October 18, 2020
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In this episode, Suze takes us back to “Suze School” for a lesson on Roth IRAs and the tax ramifications of each account. Pay attention and listen again, as this is important information to know.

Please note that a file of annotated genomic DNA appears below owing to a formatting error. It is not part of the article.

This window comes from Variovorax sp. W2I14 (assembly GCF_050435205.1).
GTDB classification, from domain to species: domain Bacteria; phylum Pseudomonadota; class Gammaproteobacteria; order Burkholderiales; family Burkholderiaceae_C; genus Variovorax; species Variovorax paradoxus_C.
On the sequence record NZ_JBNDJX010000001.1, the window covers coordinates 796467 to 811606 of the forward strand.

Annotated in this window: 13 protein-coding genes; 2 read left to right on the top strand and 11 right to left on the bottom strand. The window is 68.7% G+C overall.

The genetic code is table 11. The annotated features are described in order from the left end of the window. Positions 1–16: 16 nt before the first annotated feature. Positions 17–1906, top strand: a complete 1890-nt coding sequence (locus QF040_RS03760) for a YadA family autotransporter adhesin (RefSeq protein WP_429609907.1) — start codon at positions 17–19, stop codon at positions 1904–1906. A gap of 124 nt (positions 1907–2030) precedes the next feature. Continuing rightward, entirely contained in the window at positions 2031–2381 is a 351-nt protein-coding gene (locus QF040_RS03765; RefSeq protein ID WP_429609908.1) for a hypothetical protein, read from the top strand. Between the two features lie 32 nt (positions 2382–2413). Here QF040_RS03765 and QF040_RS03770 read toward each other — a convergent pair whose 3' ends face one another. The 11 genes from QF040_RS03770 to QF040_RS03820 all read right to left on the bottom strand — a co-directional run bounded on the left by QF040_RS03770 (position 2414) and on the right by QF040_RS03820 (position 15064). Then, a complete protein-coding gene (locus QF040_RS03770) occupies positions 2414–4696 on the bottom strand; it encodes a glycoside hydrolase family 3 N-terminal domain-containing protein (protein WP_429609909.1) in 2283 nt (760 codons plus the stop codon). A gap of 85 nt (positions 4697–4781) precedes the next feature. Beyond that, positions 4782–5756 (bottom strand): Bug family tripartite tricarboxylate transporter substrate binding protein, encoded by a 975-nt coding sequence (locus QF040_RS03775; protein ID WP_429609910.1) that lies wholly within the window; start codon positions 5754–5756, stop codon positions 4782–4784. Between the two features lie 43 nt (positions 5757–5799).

Suze Orman’s Women and Money podcast is proudly sponsored by credit unions; a safe home for your money, rain or shine. October 18, 2020, welcome to the Women and Money podcast as well as the men smart enough to listen. Suze O. here and today we're going to go to Suze School, and the reason that we're going to go to Suze School today is that now that I'm really able to read the majority of the emails, the questions that you are sending in… By the way, if you would like to send in a question, simply go to the Women and Money Community app, and you can download that by going to Apple Apps or Google Play, search for Suze Orman, and guess what? It will come up right there and let me just give you a hint when writing a question. Honest to God, if I open a question and it goes on and on and on, I tend to just close it because I just can't. It's like, are you kidding me? There are thousands of these, I can't read all of that. So, if you really want your question to probably be answered, you have to make it very short, succinct, and just tell me what I need to know. I don't need to understand how you got into that situation, just tell me your question and what you want to know. In reading these emails, it dawns on me that there are so many of you that are still getting it just so, so, so wrong when it comes to converting money from a taxable retirement account into a Roth retirement account, you are getting it wrong. You're not really understanding for some reason, the tax consequences of doing so. So, today I really want to go to Suze School and really dig deep when it comes to Roth IRAs, converting money to a Roth IRA, or transferring money to a Roth IRA, a backdoor Roth IRAs and inherited Roth IRAs. And that has to do with something known as the Five Year Rule that I really need you all to understand. So, let's first begin with a Roth IRA. Obviously, you by now hopefully know that a Roth IRA is a retirement account. It's a type of retirement account that you fund with money you have already paid taxes on. So, you fund it with after-tax money. And then, if it sits in this account and you've invested it and it's been there for a number of years, and now you're into your retirement years, you're in your 60s or whatever, and you decide you want to take all of it out in one lump sum or some amount of it out, you can do so absolutely tax-free. Now, that is a big deal. A Roth IRA is a great investment vehicle, especially if you have years and years and years until you are going to need to access this money so that it has time to really accumulate and compound tax-free. Roth IRAs come in two versions. A contributory Roth IRA, which is one where you open it up and you contribute to it every single year, a specific amount of money. The maximum is set by law and usually changes every year. The other type of Roth IRA is a converted Roth IRA, where you have a taxable or a pre-tax retirement account, meaning you have a retirement account, but you've taken a deduction on the money that you've put in. So, it's with pre-tax money, and if you want to and you want to convert that money to a Roth IRA that's then known as a converted Roth IRA. You can have an individual Roth IRA at a discount brokerage firm or credit union, or wherever you decide to do it. You can also have an employer-sponsored Roth where you work. So, if you work and your employer happens to offer a 401k, a 403b, a TSP, or whatever. They usually will offer two kinds, a traditional one, which is pre-taxed, or a Roth. You absolutely can contribute to a Roth or a traditional employer-sponsored retirement plan and have a contributory Roth as well. And you can also have a converted Roth, an individual one, as well as your employer-sponsored plans. Your employer will also let you convert from a traditional 401k or 403b or TSP into the Roth plan that they happen to have. What you have got to understand are the tax ramifications. When you convert from a traditional retirement account, meaning pre-taxed, to a Roth retirement account, which is after-tax. That's the first thing we are going to talk about. Too many of you, because you understand how much I love a Roth IRA, and you understand why you would want one. You are literally converting large sums of money from a traditional 401k into a Roth 401k at your place at work. Maybe you have $200k in your traditional 401k and you're just transferring it, you're converting it to the Roth 401k where you work or you have a traditional 401k. And when I say 401k now, just know it also represents a 403b and a TSP, OK? So, you have a traditional 401k that you left with an ex-employer, and you just left it there, and now you are taking the money from that traditional 401k and you are transferring it to a Roth IRA at a discount brokerage firm, or wherever you've opened it up, all in one lump sum. Big, big mistake, especially if you have large sums of money in those traditional retirement accounts. Because when you convert money from a traditional retirement account under any circumstance into a Roth retirement account, you are going to pay ordinary income taxes on the amount of money that you converted. And that amount, if it's large, can put you in a very high tax bracket, and why would you want to do that? So, you are never, ever to convert large sums of money from a traditional retirement account into a Roth retirement account without first checking with your CPA or doing your taxes yourself online just to see what would happen, to see what would it do to your income tax bracket and how much money is it going to actually cost you? Because you need cash, you need cash outside of the retirement accounts to pay the taxes. It's not like you can convert it, and now you owe taxes and you can get that money from your Roth IRA, you need the money to be able to pay taxes outside of a retirement account. So that is the first thing that I want to tell you. A lot of you also right now have lost your jobs and you feel like you're in a lower income tax bracket, so now is the perfect time for you to possibly convert $30k, $40k, or $50k from your ex-employer’s traditional retirement account into a Roth IRA. We are really close to the end of the year. As we are recording this, this is October 18, 2020, so, depending on in the future, when you listen to this, it might be different if we're at the beginning of the year, all right? But we are really close to the end of the year, so if you have a sum of money that you do want to convert from a traditional retirement account into a Roth IRA, why not divide it up and convert half this year and half next year? And that way, if it makes sense tax-wise, now you check this with your CPA, then you're not getting a $30k hit if that happens to be what you have in your retirement account, all in one tax year. Maybe then you would be getting only a $15k income tax hit this year and $15k next year, and you're dividing it up. Now, you need to check this out because maybe you have been out of work since February and you haven't had any income except unemployment, which, by the way, is taxable. So, it may make sense for you to convert it all at once because possibly next year you might have a job where you're making a whole lot of money so maybe you don't want to add to it next year. That is why it is very important before you do anything, you just don't listen to the fact that I like a Roth IRA and you convert, bam, done. You think about this and again, you consult with a CPA whenever you are going to initiate a taxable event for you. Now, are we clear on all that? I really need you to be clear, as there are people out there that have converted $300k at once to a Roth because that's just what they thought they should do. That is not what you should do. And you always want to make sure because I'm also getting emails with this question: Suze, I'm three years away from retirement. Does it make sense for me to convert my money in the traditional 401k into a Roth 401k? If you're three years away from retirement, five years away from retirement, anything less than eight years away from retirement, and you're in a tax bracket where you're paying taxes, not where you're unemployed, but you're really you're still making money. It makes absolutely no sense for you to convert from a traditional retirement account into a Roth retirement account because there isn't enough time for you to make up the taxes that you're going to have to pay. Now, there are many people out there that will convert because they know very well they're not going to touch the money that's in their Roth IRA or Roth 401k, they don't want to touch it, they don't need it. But when people are writing me and saying they're going to retire in three years and they're going to need to take out $35k a year from their retirement account to live on, it's like, don't you dare convert. So, let's just make a list. When is it a good idea for you to convert? Well, I just said one of the things is that you don't need this money for at least eight years, preferably longer, I have to tell you. You're not going to need to touch this money for at least eight or more years. I also said it earlier that you actually have the income tax money that's going to be owed on your conversion, you have that money and so, therefore, that's great. It's also a good idea to convert if you know that you're not going to be using this money at all, you don't need it, and you want to leave it to your children who are probably going to be in a higher income tax bracket than you're going to be so that upon your death they get to inherit it and take it out and not have to pay income taxes on it at all. So, that would be a great reason for you also to convert. Another great reason is that you don't expect to need this money at all but you never know, and you want to leave it in there, possibly to pay for a long-term care stay or whatever it may be. And you don't want to have to take it out at 72 which is now the new required minimum distribution age for traditional IRAs. And you want to leave it in there so, therefore, you convert it and you don't have to take it out at 72, that's one of the wonderful parts of a Roth IRA. And another reason that you might really want to convert is that you may be somebody like me who believes that we're carrying such deficits and record debt. We have never, the United States of America, has never been in debt to the tune that we are right now, and you believe that in the future, income tax brackets across the board are going to be higher. So, even if you are making less money at the time of retirement, you may be in a higher income tax bracket. So that's another reason that you would want to convert. Another reason that you would want to convert is you just simply want to know that what you have in your retirement account is what you are going to get to keep. You don't want to have to see that you have $400k that you have saved in a retirement account, and now you go to take it out and every time you take it out you’re tax at 50% or whatever it is, so really, you only have $200k after taxes. You want to pay the taxes now and not have to think about it ever again. Those are all really great reasons for you to convert. So, a bad reason to convert would be if any of those things that I just said didn't apply to you. So, I really need you to take this seriously and think about it before you do it. OK? Now, when it comes to a contributory Roth IRA, this is the cream of all the Roth IRAs because a contributory Roth is different than a converted Roth, everybody. A contributory Roth, any money that you originally put in, you can access at any time without taxes or penalties or regardless of how long the money has been in there. I've given this example before, but I will give it again. You are 35 years of age, you are 45 years of age, you're 22 years of age. I don't care how old you are, all right, but you're younger than 59 and a half, which is the age that you could take money out of a retirement account in most cases without taxes or penalties. All right, so here you are, and you're 35 years of age, you put in $6k which is the max for 2020, $6k this year, $6k next year, $6k the year after, it's now worth $18k and it's grown to $20k and you need money. You can take out anything up to that $18k without taxes or penalties, regardless of how long the account has been open. The $2k, or the earnings on that money, has got to stay in there for at least five years. So, the account has to be open for at least five years and until you are 59 and a half years of age, so the sooner you can begin a Roth IRA, the faster you will meet that five-year time limit for money as you get older, to be able to withdraw without paying taxes on that money. But for your original contributions, not your earnings but your original money that you contributed, you can access it any time you want without taxes or penalties. Now, that is a big deal. Think about how that would have helped you during this last crisis this year when you lost your job, unemployment wasn't coming, and you had all this money that you put into a Roth IRA for all these years, you could have taken it out. My goodness, it would have been fabulous for you, you wouldn't have had to think about it. All right, so, therefore, because these retirement accounts are absolutely so incredible, really, not everybody qualifies for one. So, you have to have, in order to put the full maximum contribution in, which this year is $6k if you are under 50, $7k if you are 50 or older. You have to have a modified adjusted gross income of $124k a year or less if you are single or if you are married filing jointly, $196k of modified adjusted gross income. Now, there is a scale there, and the scale says that you can still contribute to a Roth IRA if you make over $124k, or $196k if you're married filing jointly of modified adjusted gross income, just the amount of money that you can put into a Roth IRA scales down until where you absolutely no longer qualify at all once you are making $139k of modified adjusted gross income if you are single, and $206k of modified adjusted gross income if you are married filing jointly. And there are many of you out there that make more than that and you want to do a backdoor Roth IRA. And the reason that they call it a backdoor Roth IRA is that because you can't go into the front door, so to speak, because you make too much money, there is a way for you to get into a Roth, and that is going through the back door, just that simple. And this is what you need to understand about how a backdoor Roth IRA works. Let's say you make over that amount of money, you're making $500k a year. I love that for you. And you open up a traditional IRA but you make it nondeductible. There's a little place you just check it off, and it's nondeductible, so you are funding it with after-tax dollars. And then once you have funded it with after-tax dollars, and let's just say you didn't invest it, it's just sitting there, not earning money, it's just sitting there. And a few months later, I would let three or four months, five months go by, and then you converted the nondeductible traditional IRA to a Roth. All of a sudden, you now have a Roth IRA, a converted Roth IRA, not a contributory one, but a converted Roth IRA, and I will tell you the difference again in a second here. If you just do it that way, no taxes, everything's great, wonderful. All right, now, if the money that you put into a nondeductible IRA is growing and earning money while it's in there, and you then do a conversion, you will owe ordinary income tax on whatever amount it grew above the amount that you put in. What you have to be careful of, however, is that if all you have are 401ks, 403bs, employer retirement accounts, you have no other traditional retirement account. You don't have a SEP IRA, a Simple IRA, a traditional IRA, you have nothing like that and you simply fund a nondeductible IRA and you convert it. No problem. The problem comes in, however, when you have an IRA rollover, you have a SEP IRA, you have money in traditional retirement accounts, pre-tax, and then you fund a nondeductible IRA and you convert it. Now you are going to have to pay what's called a pro-rata tax on that money. Let me give you an example, and I understand very well that this podcast is probably making your head spin. But this one podcast here, if you actually understand everything, is going to save you thousands and thousands and thousands of dollars. So, you really better pay attention to this because this is so important, and very few people really understand this and know how it really works. So, let's just say, for example, you had $84k in a 401k plan with an ex-employer that you rolled over to an IRA rollover, and you now are going to fund a traditional, nondeductible IRA with $6k that you plan to convert. And you think, OK, I'm just going to convert it, and I'm not going to have to pay any income tax on it. Wrong. This is how it works. You have got to take the amount of money that you have in the total of all your pre-taxed retirement accounts. So, if he had a SEP IRA, a traditional IRA, a Simple IRA, an IRA rollover, all funded with pre-tax money, you have to add up all those accounts. In this circumstance, it's only one account, and it's $84k and you have to add that to the $6k that you are going to convert from your nondeductible IRA. That equals $90k. You then have to divide $6k, what you're going to convert by, in this case, $90k, and that will give you 6.6%. What that 6.6% represents is that is the only amount of money that you're not going to have to pay taxes on. So, if you happen to take 6.6% of $6k, that would be $396 that's non-taxable. You would owe income tax on $5604 of the $6k that you are about to convert. So, you better be aware of that. A backdoor Roth is not necessarily something that you want to do if you have money in traditional IRAs, an IRA rollover, or something like that. How can you get around it? Well, if you're working for an employer right now that has a 401k plan, you could convert the IRA rollover back to the employer's plan if you wanted to because 401ks or any employer-sponsored plan do not figure into the pro-rata calculation. Another option would be, now listen very closely here, is if you happen to have self-employment income, so you could set up a solo 401k and then roll your pre-tax IRAs into your solo 401k. Now, you have to make sure that the company that you are setting up this solo 401k with and you have to have self-employment income to do this, everybody, you have to make sure that they allow what's called roll-ins. Fidelity used to do it, I'm not sure they do it anymore, but if they do, then you do the transfer all of your pre-taxed retirement accounts are now in your solo 401k at a discount brokerage firm. Now I get that that's complicated, but those are things that you really need to understand. Just make sure you have to have, even if it's a small amount of money, right, you have to have a small amount of self-employment income. So, before I end this podcast, I just want to talk to you about one more thing that will make your head spin but you need to know, and it's called the Five Year Rule, and you really need to look it up and study it and see how does it apply to you when it comes to a Roth IRA, a traditional IRA, and an inherited IRA? But let's just say, let's go back to a Roth IRA for a second, a contributory Roth IRA. Here you are, you are 57 years of age, and you just started your Roth IRA for the very first time, and you're going to retire at 59 and a half. But, you think it is absolutely worth it to have it for 2.5 years, so you fund it with $7k this year, $7k the next year, and you now have $14k in there and you hit it big in the market, and you now have $25k in there. And you turn 59 and a half, and now you want to take all of your money out. You can take your original contributions, as I told you before, any time you want, but do you remember me saying to you, it is your earnings that have got to stay in there until you are 59 a half and five years? If you are 59 and a half but your Roth IRA has not been open for five years, you are going to pay taxes and a penalty on any of the earnings that you take out. So, if you put in $14k, it's now worth $25k and you took it all out, you're going to pay taxes and a penalty on that $11k. So, it is really important that you understand the Five Year Rule. I also just have to say, you better understand it when it comes to an inherited Roth IRA as well, because if your parents, for instance, your mother opened up a Roth IRA three years ago and she's been contributing to it for three years, it now has $21k in it, it's grown to $40k or some amount of money just let's say because you never know what she invested in. And you now inherited this Roth IRA, you can take out her original contributions no taxes or penalties because it was funded with after-tax money, but the earnings on that money cannot be taken out without taxes and penalties until that account has been open for five years. Converted Roth IRAs work very differently than contributory Roth IRAs, where if you convert to a Roth IRA, that then will start it's holding period. You convert again the next year, which starts a new holding period. You convert again the year after that, it starts a new holding period. So, every time you convert, the five-year clock starts ticking on the amount of money that you converted that year. So, you really need to really do a deep dive into Roth IRAs, inherited IRAs, that Five Year Rule, the backdoor Roth IRAs, but there's a lot of information, good information, out there. This is a topic that I really need you to understand, so come back, listen to it over and over and over again, write questions about it, and if you have a lot of questions about it, then I can possibly continue this with another Suze School. So, until next week, all right, are you glad this Suze School is over? You stay safe. Hi, I'm Sarah, and I'm Robert, and we're from Suze Orman's Women and Money podcast team here to tell you that Alloya's member credit unions are so proud to have brought you this episode. You know, Robert, credit unions live by a people helping people philosophy. Absolutely, Sarah. And that means when you bank with a credit union, you can trust that they have your best interest at heart. The fact is, regardless of circumstance, a credit union will have your back and keep your money safe, that's the credit union promise. Go to www.MyCreditUnion.gov to find a credit union that fits your needs. That's MyCreditUnion.gov. In providing answers neither Suze Orman Media nor Suze Orman is acting as a Certified Financial Planner, advisor, a Certified Financial Analyst, an economist, CPA, accountant, or lawyer. Neither Suze Orman Media nor Suze Orman makes any recommendations as to any specific securities or investments. All content is for informational and general purposes only and does not constitute financial, accounting or legal advice. You should consult your own tax, legal and financial advisors regarding your particular situation. Neither Suze Orman Media nor Suze Orman accepts any responsibility for any loss, which may arise from accessing or reliance on the information in this podcast and to the fullest extent permitted by law, we exclude all liability for loss or damages, direct or indirect, arising from use of the information.